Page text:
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Breast Cancer Case Studies

Andrew Seidman, MD: Main Indications for Dose Reduction With Eribulin

Andrew Seidman, MD
Published Online:Mar 23, 2016
Christine is a 54-year-old stay-at-home-mother who works part time as a real estate agent. Her medical history is notable for hypertension (well controlled) and surgery for aortic aneurism in 2011.

Triple Negative Breast Cancer with Andrew Seidman, MD and Joyce O'Shaughnessy, MD: Case 1



What are the main indications for dose reduction with eribulin?

When I consider dose reducing eribulin, the reasons that most commonly are encountered are myelosuppression, so a low neutrophil count on the day of treatment, which can also be addressed by the insertion of growth factors, such as G-CSF, Neupogen, or Neulasta. So that's not always a reason for dose reduction.

For me, more commonly the reason for dose reduction is either peripheral neuropathy, which was the most common reason for dose reduction in the randomized trial, but also fatigue. Fatigue is a very difficult symptom to tease out in a population of metastatic breast cancer patients receiving their third line of chemotherapy. 

Fatigue is very mutlidimensional – it could be due to the disease, it could be due to anemia, it could be due to depression, it could be due to a narcotic analgesic, for example. When I ask my patients about fatigue, I try to elicit the timing of this symptom with the administration of chemotherapy. Many of my patients will say "Dr. Seidman, I got my Halaven on Monday and on Wednesday or Thursday I felt like I couldn't get out of bed. Then the next day I was fine." So this temporality with association to chemotherapy is a clue, and sometimes it can be significant enough for me to warrant a dose reduction.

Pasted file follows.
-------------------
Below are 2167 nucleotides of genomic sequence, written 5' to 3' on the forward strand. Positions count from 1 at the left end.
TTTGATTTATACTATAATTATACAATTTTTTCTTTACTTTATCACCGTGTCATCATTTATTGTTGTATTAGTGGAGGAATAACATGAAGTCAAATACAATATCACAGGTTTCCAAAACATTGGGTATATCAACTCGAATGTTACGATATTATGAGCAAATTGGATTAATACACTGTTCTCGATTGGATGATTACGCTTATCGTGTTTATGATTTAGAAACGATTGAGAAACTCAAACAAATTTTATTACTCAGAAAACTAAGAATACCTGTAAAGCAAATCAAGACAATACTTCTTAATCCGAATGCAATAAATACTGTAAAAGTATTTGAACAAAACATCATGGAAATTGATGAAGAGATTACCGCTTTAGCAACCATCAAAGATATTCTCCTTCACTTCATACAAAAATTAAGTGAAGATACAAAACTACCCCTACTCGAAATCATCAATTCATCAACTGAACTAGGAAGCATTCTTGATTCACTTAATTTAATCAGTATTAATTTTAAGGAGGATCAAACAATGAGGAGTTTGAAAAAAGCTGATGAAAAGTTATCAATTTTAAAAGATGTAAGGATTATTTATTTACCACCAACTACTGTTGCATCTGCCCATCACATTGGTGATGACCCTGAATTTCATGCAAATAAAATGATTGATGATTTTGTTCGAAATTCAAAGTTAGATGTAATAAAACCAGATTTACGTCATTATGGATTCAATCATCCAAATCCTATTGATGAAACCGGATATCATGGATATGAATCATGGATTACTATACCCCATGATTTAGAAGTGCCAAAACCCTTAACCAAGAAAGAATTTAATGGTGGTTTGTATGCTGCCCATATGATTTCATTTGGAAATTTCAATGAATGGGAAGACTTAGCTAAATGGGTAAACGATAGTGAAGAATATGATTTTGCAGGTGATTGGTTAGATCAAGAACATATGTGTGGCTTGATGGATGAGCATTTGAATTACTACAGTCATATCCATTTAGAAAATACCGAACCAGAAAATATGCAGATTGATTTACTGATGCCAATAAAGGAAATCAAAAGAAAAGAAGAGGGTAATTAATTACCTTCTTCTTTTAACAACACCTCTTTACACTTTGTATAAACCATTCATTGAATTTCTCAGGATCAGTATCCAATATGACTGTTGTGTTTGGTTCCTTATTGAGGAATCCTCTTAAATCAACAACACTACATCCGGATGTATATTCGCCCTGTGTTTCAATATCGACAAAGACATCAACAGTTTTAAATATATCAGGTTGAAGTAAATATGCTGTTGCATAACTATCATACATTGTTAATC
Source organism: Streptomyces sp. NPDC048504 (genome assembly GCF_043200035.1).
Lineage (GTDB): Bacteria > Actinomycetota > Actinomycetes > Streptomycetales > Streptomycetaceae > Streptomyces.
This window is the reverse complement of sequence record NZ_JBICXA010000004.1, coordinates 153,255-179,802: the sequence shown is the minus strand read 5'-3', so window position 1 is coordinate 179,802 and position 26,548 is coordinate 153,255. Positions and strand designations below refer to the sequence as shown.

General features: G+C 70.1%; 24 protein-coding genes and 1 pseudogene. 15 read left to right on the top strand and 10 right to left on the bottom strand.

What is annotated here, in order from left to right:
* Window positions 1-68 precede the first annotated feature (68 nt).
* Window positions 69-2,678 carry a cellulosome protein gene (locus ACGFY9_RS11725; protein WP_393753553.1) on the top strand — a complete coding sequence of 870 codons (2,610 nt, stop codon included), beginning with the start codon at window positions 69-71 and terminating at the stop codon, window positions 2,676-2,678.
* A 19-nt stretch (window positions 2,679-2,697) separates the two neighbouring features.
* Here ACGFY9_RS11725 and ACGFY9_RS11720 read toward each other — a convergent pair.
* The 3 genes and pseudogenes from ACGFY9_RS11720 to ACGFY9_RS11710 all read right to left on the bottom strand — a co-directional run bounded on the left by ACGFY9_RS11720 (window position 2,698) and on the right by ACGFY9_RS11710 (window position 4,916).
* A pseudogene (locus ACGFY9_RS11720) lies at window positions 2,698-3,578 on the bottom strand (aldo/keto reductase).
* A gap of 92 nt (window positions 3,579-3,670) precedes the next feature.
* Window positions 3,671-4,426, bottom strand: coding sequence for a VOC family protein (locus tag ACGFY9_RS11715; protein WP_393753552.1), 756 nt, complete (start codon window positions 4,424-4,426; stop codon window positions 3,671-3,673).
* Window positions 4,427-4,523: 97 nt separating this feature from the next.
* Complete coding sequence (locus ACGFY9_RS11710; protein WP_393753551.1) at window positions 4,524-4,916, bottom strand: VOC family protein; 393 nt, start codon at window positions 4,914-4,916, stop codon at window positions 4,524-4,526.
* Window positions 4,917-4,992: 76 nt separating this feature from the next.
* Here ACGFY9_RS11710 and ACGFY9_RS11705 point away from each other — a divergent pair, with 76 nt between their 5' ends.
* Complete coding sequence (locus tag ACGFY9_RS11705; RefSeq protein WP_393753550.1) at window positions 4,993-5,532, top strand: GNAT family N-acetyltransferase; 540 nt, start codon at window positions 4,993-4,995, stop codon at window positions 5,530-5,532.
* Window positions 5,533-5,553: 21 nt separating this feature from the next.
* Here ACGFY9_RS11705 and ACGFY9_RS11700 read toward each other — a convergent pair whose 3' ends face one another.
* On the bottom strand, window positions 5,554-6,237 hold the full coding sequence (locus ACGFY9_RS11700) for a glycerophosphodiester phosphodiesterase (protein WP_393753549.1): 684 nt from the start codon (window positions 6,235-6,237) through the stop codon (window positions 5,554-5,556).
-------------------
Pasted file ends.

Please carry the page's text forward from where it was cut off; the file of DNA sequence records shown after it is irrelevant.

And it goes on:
Triple Negative Breast Cancer: Case 1

Christine H is a 54-year-old stay-at-home-mother who works part time as a real estate agent. Medical history is notable for hypertension (well controlled) and surgery for aortic aneurysm in 2011

In September 2013, she presented to her PCP with a right breast lump; mammogram showed a large primary breast mass and two enlarged axillary lymph nodes.

  • She underwent an extent of disease evaluation, which consisted of a chest, abdomen, pelvis, and bone scan, which showed no evidence of distant metastases
  • Ultrasound-guided core needle biopsy of the right breast mass revealed grade 3 invasive ductal carcinoma that was ER-, PgR-, and HER2- (triple-negative) with cytokeratin 5/6 staining and 50% Ki67 staining
  • The patient proceeded to right breast mastectomy and axillary lymph node dissection in October 2013
  • She had a 4.8cm invasive breast cancer and the axillary lymph node dissection showed 15 positive nodes
  • She underwent adjuvant therapy with doxorubicin plus cyclophosphamide (4 cycles), followed up by paclitaxel (4 cycles) and post-mastectomy radiation

At her follow-up in May 2014, the patient showed progression of the right chest wall metastases, and several new liver lesions were detected.

  • She underwent therapy with paclitaxel plus bevacizumab for 5 cycles and her disease stabilized

In December of 2014, she presented with increasing fatigue and chest pain on follow up and her CT scan was consistent with progression of the hepatic metastases, with several new lesions also noted in the lungs; her ECOG performance status (PS) at the time was 1.

  • She underwent therapy with pegylated liposomal doxorubicin and had a partial response after 4 cycles of therapy. After 6 cycles of therapy, she experienced progression
  • Her CBC, liver, and kidney function at the time of progression were within normal limits
  • Her oncologist initiated therapy with eribulin mesylate (1.4 mg/m2 IV on days 1 and 8 of a 21-day cycle)
  • She experienced a partial response. Dose was reduced to 1.1 mg/m2 after she developed grade 3 peripheral neuropathy
  • Her condition improved at the reduced dose and she continues in remission after 4 cycles
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